A Book Review
What is historical theology? According to Historical Theology for the Church, a new textbook from B&H Academic and edited by Jason G. Duesing and Nathan A. Finn, “historical theology is the study of the development of Christian doctrine and tradition from the Bible by the church and for the church” (6). In this book, an assorted slew of conservative scholars explain the shaping of church’s theology from the conclusion of the New Testament era to the present. Each chapter surveys the agreements and disagreements held by Christians throughout history to teach the significance of the doctrines for the church.
Chapters are divided into four chronological units covering the patristic, medieval, Reformation, and modern era. Doctrinal coverage within these units differ. For instance, Unit One has chapters on Jesus Christ, The Trinity, Scripture and Tradition, and Salvation. While Unit Two has a chapter on the Church, but not on Jesus Christ or the Trinity. One of the editors indicates in the introduction that not all planned contributors ended up writing chapters as planned.p (19). Perhaps this impacted the coverage within units. Yet each chapter stands on its own as a useful discussion of historical doctrine. Expect a broad survey with several excurses that delve deeper into significant issues and individuals followed by some contemporary application. There are also recommendations for further reading and discussion questions at the end of each chapter.
This book shows how God has worked throughout history in hearts and minds to achieve clarity on what the Bible teaches. What I particularly appreciated were the sympathetic explanations as to why some held to faulty theology. For instance, Gnosticism offered what seemed like an attractive theology of suffering to people actually suffering persecution for their faith (100). Sympathy is also shown towards the theological minds of the Middle Ages which offer their own fair share of useful thinking (135). What is true today has always been true: theology comes with a context. Debate and development occur out of necessity. The church benefits from sharpening the expression of its precious beliefs. And this book chronicles the progressive sharpening of these expressions.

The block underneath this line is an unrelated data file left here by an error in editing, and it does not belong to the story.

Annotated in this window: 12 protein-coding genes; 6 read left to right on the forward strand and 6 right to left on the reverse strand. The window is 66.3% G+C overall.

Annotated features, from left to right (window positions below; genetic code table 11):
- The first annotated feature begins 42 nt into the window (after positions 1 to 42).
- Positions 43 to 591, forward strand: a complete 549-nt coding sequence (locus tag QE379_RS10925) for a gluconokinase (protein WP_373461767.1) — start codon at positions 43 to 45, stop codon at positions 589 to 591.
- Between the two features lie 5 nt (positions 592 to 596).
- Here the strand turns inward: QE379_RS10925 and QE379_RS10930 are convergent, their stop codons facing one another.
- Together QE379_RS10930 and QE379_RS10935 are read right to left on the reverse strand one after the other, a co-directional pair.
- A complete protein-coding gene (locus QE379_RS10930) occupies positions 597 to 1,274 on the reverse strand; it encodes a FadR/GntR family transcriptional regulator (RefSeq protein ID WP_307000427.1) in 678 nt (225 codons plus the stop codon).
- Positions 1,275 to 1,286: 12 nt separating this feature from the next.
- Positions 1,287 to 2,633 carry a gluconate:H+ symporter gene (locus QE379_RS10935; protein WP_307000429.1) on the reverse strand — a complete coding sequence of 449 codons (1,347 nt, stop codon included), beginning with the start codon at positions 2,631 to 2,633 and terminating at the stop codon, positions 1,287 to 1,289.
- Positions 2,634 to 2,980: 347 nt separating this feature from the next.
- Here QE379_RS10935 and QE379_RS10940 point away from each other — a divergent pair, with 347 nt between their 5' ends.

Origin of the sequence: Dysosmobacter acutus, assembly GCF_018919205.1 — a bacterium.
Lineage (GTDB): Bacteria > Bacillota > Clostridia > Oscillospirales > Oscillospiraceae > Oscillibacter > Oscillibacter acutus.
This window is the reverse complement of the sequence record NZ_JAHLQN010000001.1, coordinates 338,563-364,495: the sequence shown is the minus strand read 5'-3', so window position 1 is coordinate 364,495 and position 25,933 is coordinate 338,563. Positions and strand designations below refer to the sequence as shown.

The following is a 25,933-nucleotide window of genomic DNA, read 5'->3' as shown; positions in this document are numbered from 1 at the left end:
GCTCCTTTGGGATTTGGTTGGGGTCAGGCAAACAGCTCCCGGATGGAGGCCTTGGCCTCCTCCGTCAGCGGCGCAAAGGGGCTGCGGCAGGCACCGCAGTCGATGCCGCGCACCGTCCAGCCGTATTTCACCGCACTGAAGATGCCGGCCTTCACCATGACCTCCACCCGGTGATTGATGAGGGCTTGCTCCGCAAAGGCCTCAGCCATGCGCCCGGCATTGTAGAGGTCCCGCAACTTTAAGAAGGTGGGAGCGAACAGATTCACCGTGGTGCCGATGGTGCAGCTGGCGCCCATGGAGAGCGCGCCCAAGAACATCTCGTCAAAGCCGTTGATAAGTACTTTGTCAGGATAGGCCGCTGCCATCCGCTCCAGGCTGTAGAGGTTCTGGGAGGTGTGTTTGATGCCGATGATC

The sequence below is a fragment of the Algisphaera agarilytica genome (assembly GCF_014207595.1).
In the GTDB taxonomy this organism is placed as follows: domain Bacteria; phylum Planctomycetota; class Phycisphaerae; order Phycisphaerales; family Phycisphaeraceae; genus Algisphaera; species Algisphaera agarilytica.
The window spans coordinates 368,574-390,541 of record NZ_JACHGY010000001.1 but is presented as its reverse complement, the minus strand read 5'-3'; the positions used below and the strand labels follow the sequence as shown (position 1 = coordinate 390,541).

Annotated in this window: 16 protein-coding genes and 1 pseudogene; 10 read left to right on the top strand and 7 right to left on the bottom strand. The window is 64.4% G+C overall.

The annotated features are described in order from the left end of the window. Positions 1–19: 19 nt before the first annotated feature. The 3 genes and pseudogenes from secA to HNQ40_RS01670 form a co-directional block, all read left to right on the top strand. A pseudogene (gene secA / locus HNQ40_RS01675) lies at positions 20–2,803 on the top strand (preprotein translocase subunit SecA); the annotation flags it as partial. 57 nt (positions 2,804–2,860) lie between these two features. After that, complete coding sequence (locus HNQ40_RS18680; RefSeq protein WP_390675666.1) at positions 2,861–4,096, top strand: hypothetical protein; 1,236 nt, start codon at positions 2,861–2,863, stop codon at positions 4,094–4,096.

This is a useful textbook for undergraduate students, seminarians, pastors, and anyone else interested in surveying historical theology. Southern Baptists are the target audience due to frequent reference to the Baptist Faith and Message, but anyone can appreciate and learn from this work. If you’re looking for a more systematic approach organized according to the major theological topics, you might look to Gregg Allison’s Historical Theology: An Introduction to Christian Doctrine. But for a fresh take on the core doctrines of historical theology, this is a wonderful contribution.
Special thanks to B&H Academic for kindly providing me with a review copy of this book. This did not affect my thoughts in any way so far as I know.